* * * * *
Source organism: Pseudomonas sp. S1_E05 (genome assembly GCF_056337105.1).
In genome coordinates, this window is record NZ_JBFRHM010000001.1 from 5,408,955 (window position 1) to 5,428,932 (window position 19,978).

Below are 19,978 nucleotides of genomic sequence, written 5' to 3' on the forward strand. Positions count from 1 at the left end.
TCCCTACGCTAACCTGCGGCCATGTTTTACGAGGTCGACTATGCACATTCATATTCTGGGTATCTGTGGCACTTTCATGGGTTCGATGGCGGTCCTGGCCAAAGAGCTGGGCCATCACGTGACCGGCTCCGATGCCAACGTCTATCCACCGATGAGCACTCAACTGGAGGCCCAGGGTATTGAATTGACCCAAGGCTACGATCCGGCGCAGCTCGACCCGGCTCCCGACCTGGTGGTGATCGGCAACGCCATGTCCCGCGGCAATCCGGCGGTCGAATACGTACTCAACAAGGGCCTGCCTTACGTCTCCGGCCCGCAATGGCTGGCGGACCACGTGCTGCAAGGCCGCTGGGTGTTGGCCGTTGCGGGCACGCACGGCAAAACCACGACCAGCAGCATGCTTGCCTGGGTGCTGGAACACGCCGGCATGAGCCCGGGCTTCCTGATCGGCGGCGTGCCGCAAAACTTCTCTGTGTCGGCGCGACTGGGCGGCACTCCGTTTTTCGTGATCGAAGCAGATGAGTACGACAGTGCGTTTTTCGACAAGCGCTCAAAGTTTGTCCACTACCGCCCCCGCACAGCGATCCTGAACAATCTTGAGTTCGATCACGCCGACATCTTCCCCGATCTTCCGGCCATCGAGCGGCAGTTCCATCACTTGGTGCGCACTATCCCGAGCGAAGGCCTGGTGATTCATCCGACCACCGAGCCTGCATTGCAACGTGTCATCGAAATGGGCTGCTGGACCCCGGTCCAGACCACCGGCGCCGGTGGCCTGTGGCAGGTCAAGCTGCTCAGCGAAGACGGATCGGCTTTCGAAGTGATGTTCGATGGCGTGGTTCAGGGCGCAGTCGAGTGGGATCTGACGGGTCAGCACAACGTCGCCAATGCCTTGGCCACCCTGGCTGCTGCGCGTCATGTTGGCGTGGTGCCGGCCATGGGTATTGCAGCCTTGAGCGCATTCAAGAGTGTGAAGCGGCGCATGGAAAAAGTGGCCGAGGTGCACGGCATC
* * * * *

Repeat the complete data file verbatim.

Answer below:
Source organism: Pseudomonas sp. S1_E05 (genome assembly GCF_056337105.1).
In genome coordinates, this window is record NZ_JBFRHM010000001.1 from 5,408,955 (window position 1) to 5,428,932 (window position 19,978).

Below are 19,978 nucleotides of genomic sequence, written 5' to 3' on the forward strand. Positions count from 1 at the left end.
TCCCTACGCTAACCTGCGGCCATGTTTTACGAGGTCGACTATGCACATTCATATTCTGGGTATCTGTGGCACTTTCATGGGTTCGATGGCGGTCCTGGCCAAAGAGCTGGGCCATCACGTGACCGGCTCCGATGCCAACGTCTATCCACCGATGAGCACTCAACTGGAGGCCCAGGGTATTGAATTGACCCAAGGCTACGATCCGGCGCAGCTCGACCCGGCTCCCGACCTGGTGGTGATCGGCAACGCCATGTCCCGCGGCAATCCGGCGGTCGAATACGTACTCAACAAGGGCCTGCCTTACGTCTCCGGCCCGCAATGGCTGGCGGACCACGTGCTGCAAGGCCGCTGGGTGTTGGCCGTTGCGGGCACGCACGGCAAAACCACGACCAGCAGCATGCTTGCCTGGGTGCTGGAACACGCCGGCATGAGCCCGGGCTTCCTGATCGGCGGCGTGCCGCAAAACTTCTCTGTGTCGGCGCGACTGGGCGGCACTCCGTTTTTCGTGATCGAAGCAGATGAGTACGACAGTGCGTTTTTCGACAAGCGCTCAAAGTTTGTCCACTACCGCCCCCGCACAGCGATCCTGAACAATCTTGAGTTCGATCACGCCGACATCTTCCCCGATCTTCCGGCCATCGAGCGGCAGTTCCATCACTTGGTGCGCACTATCCCGAGCGAAGGCCTGGTGATTCATCCGACCACCGAGCCTGCATTGCAACGTGTCATCGAAATGGGCTGCTGGACCCCGGTCCAGACCACCGGCGCCGGTGGCCTGTGGCAGGTCAAGCTGCTCAGCGAAGACGGATCGGCTTTCGAAGTGATGTTCGATGGCGTGGTTCAGGGCGCAGTCGAGTGGGATCTGACGGGTCAGCACAACGTCGCCAATGCCTTGGCCACCCTGGCTGCTGCGCGTCATGTTGGCGTGGTGCCGGCCATGGGTATTGCAGCCTTGAGCGCATTCAAGAGTGTGAAGCGGCGCATGGAAAAAGTGGCCGAGGTGCACGGCATC